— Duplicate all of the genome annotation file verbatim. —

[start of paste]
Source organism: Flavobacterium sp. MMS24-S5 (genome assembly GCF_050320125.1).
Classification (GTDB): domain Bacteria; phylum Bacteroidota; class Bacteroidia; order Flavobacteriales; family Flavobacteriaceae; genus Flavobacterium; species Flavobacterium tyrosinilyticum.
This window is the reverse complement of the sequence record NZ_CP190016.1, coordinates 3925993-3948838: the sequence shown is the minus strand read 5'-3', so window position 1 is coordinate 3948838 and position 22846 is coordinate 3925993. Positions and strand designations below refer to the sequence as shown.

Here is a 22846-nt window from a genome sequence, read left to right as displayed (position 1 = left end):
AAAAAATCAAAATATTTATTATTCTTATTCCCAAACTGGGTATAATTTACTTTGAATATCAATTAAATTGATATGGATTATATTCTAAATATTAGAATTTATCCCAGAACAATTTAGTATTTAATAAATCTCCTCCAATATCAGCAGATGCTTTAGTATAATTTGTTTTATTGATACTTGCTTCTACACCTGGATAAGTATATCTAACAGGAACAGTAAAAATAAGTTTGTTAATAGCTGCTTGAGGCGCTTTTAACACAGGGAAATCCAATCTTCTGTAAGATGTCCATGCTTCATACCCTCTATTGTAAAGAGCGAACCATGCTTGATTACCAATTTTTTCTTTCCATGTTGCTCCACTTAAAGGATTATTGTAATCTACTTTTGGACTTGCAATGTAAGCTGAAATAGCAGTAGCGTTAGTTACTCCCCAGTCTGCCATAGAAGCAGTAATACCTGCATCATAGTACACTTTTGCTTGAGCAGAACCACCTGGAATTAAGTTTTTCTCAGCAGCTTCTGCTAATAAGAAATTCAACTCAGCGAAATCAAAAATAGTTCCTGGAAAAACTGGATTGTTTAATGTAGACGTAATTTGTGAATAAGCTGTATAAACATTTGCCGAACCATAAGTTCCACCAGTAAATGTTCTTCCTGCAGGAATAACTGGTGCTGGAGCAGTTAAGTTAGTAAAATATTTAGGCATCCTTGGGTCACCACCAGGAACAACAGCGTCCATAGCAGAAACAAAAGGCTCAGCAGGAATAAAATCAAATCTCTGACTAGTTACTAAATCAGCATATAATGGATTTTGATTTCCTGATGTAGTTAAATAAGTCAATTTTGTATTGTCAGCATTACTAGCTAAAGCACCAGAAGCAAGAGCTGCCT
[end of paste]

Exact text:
Source organism: Flavobacterium sp. MMS24-S5 (genome assembly GCF_050320125.1).
Classification (GTDB): domain Bacteria; phylum Bacteroidota; class Bacteroidia; order Flavobacteriales; family Flavobacteriaceae; genus Flavobacterium; species Flavobacterium tyrosinilyticum.
This window is the reverse complement of the sequence record NZ_CP190016.1, coordinates 3925993-3948838: the sequence shown is the minus strand read 5'-3', so window position 1 is coordinate 3948838 and position 22846 is coordinate 3925993. Positions and strand designations below refer to the sequence as shown.

Here is a 22846-nt window from a genome sequence, read left to right as displayed (position 1 = left end):
AAAAAATCAAAATATTTATTATTCTTATTCCCAAACTGGGTATAATTTACTTTGAATATCAATTAAATTGATATGGATTATATTCTAAATATTAGAATTTATCCCAGAACAATTTAGTATTTAATAAATCTCCTCCAATATCAGCAGATGCTTTAGTATAATTTGTTTTATTGATACTTGCTTCTACACCTGGATAAGTATATCTAACAGGAACAGTAAAAATAAGTTTGTTAATAGCTGCTTGAGGCGCTTTTAACACAGGGAAATCCAATCTTCTGTAAGATGTCCATGCTTCATACCCTCTATTGTAAAGAGCGAACCATGCTTGATTACCAATTTTTTCTTTCCATGTTGCTCCACTTAAAGGATTATTGTAATCTACTTTTGGACTTGCAATGTAAGCTGAAATAGCAGTAGCGTTAGTTACTCCCCAGTCTGCCATAGAAGCAGTAATACCTGCATCATAGTACACTTTTGCTTGAGCAGAACCACCTGGAATTAAGTTTTTCTCAGCAGCTTCTGCTAATAAGAAATTCAACTCAGCGAAATCAAAAATAGTTCCTGGAAAAACTGGATTGTTTAATGTAGACGTAATTTGTGAATAAGCTGTATAAACATTTGCCGAACCATAAGTTCCACCAGTAAATGTTCTTCCTGCAGGAATAACTGGTGCTGGAGCAGTTAAGTTAGTAAAATATTTAGGCATCCTTGGGTCACCACCAGGAACAACAGCGTCCATAGCAGAAACAAAAGGCTCAGCAGGAATAAAATCAAATCTCTGACTAGTTACTAAATCAGCATATAATGGATTTTGATTTCCTGATGTAGTTAAATAAGTCAATTTTGTATTGTCAGCATTACTAGCTAAAGCACCAGAAGCAAGAGCTGCCT